Naomi Fleischmann (author), Michigan State University, Barbara Lundrigan (editor), Michigan State University, Tanya Dewey (editor), University of Michigan-Ann Arbor.
living in sub-Saharan Africa (south of 30 degrees north) and Madagascar.
uses sound to communicate
having coloration that serves a protective function for the animal, usually used to refer to animals with colors that warn predators of their toxicity. For example: animals with bright red or yellow coloration are often toxic or distasteful.
having body symmetry such that the animal can be divided in one plane into two mirror-image halves. Animals with bilateral symmetry have dorsal and ventral sides, as well as anterior and posterior ends. Synapomorphy of the Bilateria.
an animal that mainly eats meat
flesh of dead animals.
uses smells or other chemicals to communicate
animals that use metabolically generated heat to regulate body temperature independently of ambient temperature. Endothermy is a synapomorphy of the Mammalia, although it may have arisen in a (now extinct) synapsid ancestor; the fossil record does not distinguish these possibilities. Convergent in birds.
parental care is carried out by females
forest biomes are dominated by trees, otherwise forest biomes can vary widely in amount of precipitation and seasonality.
An animal that eats mainly insects or spiders.
having the capacity to move from one place to another.
This terrestrial biome includes summits of high mountains, either without vegetation or covered by low, tundra-like vegetation.
the area in which the animal is naturally found, the region in which it is endemic.
active during the night
an animal that mainly eats all kinds of things, including plants and animals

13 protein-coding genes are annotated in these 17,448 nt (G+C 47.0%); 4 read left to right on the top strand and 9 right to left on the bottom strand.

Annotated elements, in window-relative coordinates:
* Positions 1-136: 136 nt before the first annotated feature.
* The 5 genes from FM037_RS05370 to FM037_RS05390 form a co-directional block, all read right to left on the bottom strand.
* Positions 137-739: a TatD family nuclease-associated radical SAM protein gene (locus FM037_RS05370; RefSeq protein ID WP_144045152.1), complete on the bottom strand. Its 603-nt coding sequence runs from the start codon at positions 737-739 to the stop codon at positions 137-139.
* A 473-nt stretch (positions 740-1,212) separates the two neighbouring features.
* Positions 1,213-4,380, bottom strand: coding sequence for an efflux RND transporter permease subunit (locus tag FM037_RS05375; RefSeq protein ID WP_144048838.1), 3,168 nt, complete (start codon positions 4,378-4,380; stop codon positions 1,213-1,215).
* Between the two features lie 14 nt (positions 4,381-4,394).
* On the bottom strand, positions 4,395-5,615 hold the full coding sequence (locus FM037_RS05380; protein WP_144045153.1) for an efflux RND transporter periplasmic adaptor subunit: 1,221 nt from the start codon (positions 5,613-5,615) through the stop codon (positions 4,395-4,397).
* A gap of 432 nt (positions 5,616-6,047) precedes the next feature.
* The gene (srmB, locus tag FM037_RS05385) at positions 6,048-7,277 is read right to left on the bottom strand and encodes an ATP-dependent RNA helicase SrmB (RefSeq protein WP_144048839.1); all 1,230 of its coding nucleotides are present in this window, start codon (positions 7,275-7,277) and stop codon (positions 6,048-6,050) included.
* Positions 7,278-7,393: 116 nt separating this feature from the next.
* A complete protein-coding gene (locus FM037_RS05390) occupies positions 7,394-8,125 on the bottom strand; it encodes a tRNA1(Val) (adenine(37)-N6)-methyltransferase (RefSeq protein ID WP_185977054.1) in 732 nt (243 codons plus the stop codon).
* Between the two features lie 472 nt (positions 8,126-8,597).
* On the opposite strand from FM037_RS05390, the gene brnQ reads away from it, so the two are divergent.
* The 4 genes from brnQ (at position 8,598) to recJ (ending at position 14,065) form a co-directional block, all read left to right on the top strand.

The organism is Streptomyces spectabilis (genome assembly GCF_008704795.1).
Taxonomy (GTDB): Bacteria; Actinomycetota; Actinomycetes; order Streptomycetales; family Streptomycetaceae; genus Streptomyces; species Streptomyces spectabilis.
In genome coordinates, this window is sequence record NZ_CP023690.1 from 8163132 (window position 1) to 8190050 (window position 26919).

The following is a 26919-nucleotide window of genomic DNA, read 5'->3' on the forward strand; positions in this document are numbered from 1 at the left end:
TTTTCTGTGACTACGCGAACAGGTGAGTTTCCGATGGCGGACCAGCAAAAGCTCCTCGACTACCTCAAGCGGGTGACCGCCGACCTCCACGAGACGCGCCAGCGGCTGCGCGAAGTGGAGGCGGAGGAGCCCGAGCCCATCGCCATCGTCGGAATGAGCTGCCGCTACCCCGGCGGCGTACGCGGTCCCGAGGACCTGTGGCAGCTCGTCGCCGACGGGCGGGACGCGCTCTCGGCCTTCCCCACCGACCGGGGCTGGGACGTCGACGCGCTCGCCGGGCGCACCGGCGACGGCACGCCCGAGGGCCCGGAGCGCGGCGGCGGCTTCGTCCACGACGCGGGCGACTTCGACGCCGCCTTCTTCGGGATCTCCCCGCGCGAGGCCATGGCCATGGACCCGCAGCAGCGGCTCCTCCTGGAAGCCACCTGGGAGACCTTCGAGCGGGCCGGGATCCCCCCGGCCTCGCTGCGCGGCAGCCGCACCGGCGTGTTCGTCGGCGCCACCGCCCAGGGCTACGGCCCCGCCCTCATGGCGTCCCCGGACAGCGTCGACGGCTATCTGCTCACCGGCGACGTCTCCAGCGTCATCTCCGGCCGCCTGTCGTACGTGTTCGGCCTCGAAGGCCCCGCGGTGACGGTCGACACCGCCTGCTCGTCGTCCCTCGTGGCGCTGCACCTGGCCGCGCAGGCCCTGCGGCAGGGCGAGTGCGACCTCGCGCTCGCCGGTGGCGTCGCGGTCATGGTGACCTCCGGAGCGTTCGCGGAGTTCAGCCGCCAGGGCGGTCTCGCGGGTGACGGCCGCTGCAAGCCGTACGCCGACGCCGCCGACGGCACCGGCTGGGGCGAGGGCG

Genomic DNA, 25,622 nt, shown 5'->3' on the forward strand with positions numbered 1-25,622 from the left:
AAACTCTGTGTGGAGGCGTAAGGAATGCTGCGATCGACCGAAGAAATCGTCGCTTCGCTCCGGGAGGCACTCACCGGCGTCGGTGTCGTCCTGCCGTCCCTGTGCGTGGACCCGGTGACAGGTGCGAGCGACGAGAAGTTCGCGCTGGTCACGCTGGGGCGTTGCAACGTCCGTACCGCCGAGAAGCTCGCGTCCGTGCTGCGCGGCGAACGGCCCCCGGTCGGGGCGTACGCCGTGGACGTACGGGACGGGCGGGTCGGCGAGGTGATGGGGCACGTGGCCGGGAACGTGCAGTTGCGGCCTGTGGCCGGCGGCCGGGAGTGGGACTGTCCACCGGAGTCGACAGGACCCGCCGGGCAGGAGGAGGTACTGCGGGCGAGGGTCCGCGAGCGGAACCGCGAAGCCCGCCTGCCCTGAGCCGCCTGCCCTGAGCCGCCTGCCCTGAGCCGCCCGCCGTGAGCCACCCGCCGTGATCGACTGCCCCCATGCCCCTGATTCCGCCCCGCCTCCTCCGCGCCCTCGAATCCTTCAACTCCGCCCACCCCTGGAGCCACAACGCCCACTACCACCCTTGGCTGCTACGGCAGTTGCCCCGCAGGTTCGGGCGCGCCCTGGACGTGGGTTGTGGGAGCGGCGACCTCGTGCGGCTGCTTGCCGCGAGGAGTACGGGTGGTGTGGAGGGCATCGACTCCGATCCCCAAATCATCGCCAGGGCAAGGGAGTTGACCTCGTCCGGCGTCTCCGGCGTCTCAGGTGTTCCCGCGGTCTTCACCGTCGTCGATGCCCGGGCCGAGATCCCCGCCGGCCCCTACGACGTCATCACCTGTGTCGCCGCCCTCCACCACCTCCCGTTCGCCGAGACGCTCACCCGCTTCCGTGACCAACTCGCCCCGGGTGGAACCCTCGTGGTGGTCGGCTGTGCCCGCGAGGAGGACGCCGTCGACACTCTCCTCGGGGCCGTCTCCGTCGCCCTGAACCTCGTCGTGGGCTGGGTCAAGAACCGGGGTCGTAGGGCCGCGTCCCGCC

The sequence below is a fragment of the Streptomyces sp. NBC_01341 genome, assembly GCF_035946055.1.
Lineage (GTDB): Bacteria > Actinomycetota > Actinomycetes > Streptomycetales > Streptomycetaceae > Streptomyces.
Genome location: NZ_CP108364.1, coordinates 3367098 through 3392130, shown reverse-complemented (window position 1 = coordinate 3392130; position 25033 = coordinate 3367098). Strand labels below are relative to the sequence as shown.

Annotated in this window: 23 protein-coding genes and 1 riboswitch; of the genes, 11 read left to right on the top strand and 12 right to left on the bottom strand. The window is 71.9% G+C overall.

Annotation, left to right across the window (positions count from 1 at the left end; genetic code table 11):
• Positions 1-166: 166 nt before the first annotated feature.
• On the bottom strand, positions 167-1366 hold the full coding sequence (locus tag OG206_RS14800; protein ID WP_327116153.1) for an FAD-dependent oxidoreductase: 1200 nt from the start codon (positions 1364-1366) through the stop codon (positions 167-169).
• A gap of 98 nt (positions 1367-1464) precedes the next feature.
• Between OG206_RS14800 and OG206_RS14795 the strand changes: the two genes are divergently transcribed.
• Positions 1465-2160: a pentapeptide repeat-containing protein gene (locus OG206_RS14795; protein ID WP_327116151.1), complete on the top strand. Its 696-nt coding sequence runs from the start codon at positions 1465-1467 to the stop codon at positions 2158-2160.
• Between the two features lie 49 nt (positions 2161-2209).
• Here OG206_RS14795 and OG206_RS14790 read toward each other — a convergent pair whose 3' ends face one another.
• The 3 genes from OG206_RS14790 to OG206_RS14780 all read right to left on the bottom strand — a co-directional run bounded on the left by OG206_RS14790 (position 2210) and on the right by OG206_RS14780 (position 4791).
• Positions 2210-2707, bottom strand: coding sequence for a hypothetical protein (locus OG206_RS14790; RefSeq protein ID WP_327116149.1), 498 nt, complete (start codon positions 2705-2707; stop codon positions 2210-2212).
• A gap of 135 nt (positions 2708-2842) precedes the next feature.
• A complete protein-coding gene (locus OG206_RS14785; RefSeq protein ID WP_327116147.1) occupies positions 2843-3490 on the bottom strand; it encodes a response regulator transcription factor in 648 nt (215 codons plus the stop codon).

reproduction that includes combining the genetic contribution of two individuals, a male and a female
a wetland area that may be permanently or intermittently covered in water, often dominated by woody vegetation.
uses touch to communicate
that region of the Earth between 23.5 degrees North and 60 degrees North (between the Tropic of Cancer and the Arctic Circle) and between 23.5 degrees South and 60 degrees South (between the Tropic of Capricorn and the Antarctic Circle).
Living on the ground.
uses sight to communicate
young are relatively well-developed when born
Creel, S., A. Read, J. Rood, W. Wozencraft. 2007. "Mongooses" (On-line). Oxford Reference. Accessed March 07, 2014 at http://www.oxfordreference.com.proxy2.cl.msu.edu/view/10.1093/acref/9780199206087.001.0001/acref-9780199206087-e-89?rskey=wPCbgJ&result=1#acref-9780199206087-div2-893.
De Luca, D., F. Rovero. 2006. First records in Tanzania of the Vulnerable Jackson's mongoose Bdeogale jacksoni (Herpestidae). Cambridge Journals, 40: 468-471. Accessed March 13, 2014 at http://journals.cambridge.org/action/displayAbstract?fromPage=online&aid=616768.
Kirschbaum, K. 2004. "Accipitridae" (On-line). Accessed April 17, 2014 at http://animaldiversity.ummz.umich.edu/accounts/Accipitridae/.
Thomas, 2005. "Wilson and Reeder's Mammal Species of the World" (On-line). Accessed March 09, 2014 at http://www.departments.bucknell.edu/biology/resources/msw3/browse.asp?id=14000498.
Van Rompaey, H., D. De Luca, F. Rovero, M. Hoffmann. 2008. "Bdeogale jacksoni" (On-line). The IUCN Red List of Threatened Species. Accessed March 09, 2014 at http://www.iucnredlist.org/details/full/2675/0.